Melanie Polanco

Making art is not only a form of therapy, but it can also be a form of awareness. In my first year of college, my dad was diagnosed with the terminal disease ALS. He passed 11 months later, and it was absolutely devastating. However, I’ve come to put not only my grief but my wishes into my art, in hopes that there is someone there to listen. A large portion of my work, which is primarily painting and drawing, is to share awareness on a disease that needs it.

In addition to the idea of awareness, I love to talk about my Mexican culture and how we deal with death. Death is always heartbreaking no matter what, but in Mexico, death is looked at in a completely different light. It’s beautiful how we deal with it, celebrating life instead. The way we grieve is with food, bright colors, family gatherings, decorating… the list goes on.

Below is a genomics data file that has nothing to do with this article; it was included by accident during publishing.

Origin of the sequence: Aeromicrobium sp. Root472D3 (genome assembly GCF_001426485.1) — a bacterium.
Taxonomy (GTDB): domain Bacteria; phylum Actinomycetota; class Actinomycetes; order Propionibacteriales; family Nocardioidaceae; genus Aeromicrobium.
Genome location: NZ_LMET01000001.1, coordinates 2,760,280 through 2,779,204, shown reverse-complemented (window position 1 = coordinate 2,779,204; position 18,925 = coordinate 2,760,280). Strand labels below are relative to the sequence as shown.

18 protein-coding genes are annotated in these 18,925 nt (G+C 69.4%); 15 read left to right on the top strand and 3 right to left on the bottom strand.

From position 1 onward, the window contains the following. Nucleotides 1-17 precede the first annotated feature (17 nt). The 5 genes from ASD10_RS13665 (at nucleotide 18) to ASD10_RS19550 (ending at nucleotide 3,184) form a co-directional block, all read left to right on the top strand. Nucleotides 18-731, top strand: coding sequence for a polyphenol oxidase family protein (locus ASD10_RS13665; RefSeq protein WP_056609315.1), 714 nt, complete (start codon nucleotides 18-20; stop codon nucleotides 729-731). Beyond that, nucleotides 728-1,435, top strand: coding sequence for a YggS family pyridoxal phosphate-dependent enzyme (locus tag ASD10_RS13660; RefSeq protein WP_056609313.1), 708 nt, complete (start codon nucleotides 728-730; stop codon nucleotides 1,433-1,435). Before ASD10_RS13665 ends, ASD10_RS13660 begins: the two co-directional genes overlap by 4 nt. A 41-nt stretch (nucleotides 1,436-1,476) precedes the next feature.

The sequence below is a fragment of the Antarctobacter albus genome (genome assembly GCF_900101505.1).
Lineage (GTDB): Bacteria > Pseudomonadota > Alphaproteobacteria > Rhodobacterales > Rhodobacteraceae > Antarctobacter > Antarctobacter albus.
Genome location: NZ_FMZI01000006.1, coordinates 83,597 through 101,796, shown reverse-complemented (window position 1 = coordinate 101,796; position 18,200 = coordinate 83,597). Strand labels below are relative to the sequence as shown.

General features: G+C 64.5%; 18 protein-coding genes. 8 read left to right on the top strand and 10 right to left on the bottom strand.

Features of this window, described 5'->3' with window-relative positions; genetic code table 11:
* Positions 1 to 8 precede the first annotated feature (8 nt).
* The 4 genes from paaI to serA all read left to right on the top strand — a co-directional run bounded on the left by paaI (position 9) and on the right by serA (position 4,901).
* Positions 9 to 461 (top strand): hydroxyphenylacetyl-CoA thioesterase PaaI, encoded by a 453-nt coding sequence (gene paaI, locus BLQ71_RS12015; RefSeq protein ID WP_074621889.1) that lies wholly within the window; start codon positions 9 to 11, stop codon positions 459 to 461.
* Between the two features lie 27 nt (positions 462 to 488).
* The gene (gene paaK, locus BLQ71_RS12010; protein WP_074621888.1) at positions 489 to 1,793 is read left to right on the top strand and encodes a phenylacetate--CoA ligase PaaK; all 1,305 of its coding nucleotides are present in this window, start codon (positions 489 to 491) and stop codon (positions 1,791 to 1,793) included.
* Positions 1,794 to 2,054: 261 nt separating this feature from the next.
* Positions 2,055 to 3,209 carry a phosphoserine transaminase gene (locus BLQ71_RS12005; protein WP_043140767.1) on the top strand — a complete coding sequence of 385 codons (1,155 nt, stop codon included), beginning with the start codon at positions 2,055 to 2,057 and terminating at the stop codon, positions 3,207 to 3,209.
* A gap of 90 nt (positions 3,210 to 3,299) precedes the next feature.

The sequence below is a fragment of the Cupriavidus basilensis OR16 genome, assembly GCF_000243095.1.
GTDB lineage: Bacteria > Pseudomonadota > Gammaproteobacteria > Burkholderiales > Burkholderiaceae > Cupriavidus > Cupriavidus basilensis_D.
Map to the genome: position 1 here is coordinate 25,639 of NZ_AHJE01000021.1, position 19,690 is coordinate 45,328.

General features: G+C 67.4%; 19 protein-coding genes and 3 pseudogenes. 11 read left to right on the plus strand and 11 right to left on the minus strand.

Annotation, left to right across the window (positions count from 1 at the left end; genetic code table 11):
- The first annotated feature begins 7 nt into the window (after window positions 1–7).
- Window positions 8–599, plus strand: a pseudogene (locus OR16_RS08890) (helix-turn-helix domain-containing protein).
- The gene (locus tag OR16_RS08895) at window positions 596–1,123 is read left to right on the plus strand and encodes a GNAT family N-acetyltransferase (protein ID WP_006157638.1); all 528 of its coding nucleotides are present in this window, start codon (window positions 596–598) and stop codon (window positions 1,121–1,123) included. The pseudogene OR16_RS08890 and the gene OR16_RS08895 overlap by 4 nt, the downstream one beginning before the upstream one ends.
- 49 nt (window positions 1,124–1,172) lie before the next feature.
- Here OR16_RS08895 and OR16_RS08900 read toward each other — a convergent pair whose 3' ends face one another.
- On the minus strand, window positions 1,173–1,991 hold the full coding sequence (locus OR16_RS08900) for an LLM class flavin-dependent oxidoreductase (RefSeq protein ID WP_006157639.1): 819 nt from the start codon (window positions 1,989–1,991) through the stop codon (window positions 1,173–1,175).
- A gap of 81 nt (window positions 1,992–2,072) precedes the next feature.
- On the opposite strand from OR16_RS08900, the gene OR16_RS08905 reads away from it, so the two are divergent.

I feel that the United States in particular can make use of Mexican traditions. Death in the U.S. is so cold, there is no time to be spent with short (not to mention expensive) funeral services and grief in an ever-moving economy.
Art is just so important, art can bring conversation, art can make changes. That is what I strive to and will do with my art.


Contact Information

Melanie Polanco

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Artist Work

Siempre te Recordare (2023)
This is an oil painting about my grief losing my father. I am in a dark room with a TV that has a still image of my father and I dancing when I was a toddler. It is a very heartfelt piece.

Ay Murcielago! (2023)
This is a still-life on a ceramic skeleton and a preserved vampire bat paperweight, a reflection of myself as these are things that I enjoy to collect.

Hasta La Raiz (2023)
This is an installation style piece based around the song "Hasta La Raiz" by Natalia Lafourcade. It surrounds the idea of death, this time in the concept of Omens, shown by the bat, crow, dagger, and chrysanthemum.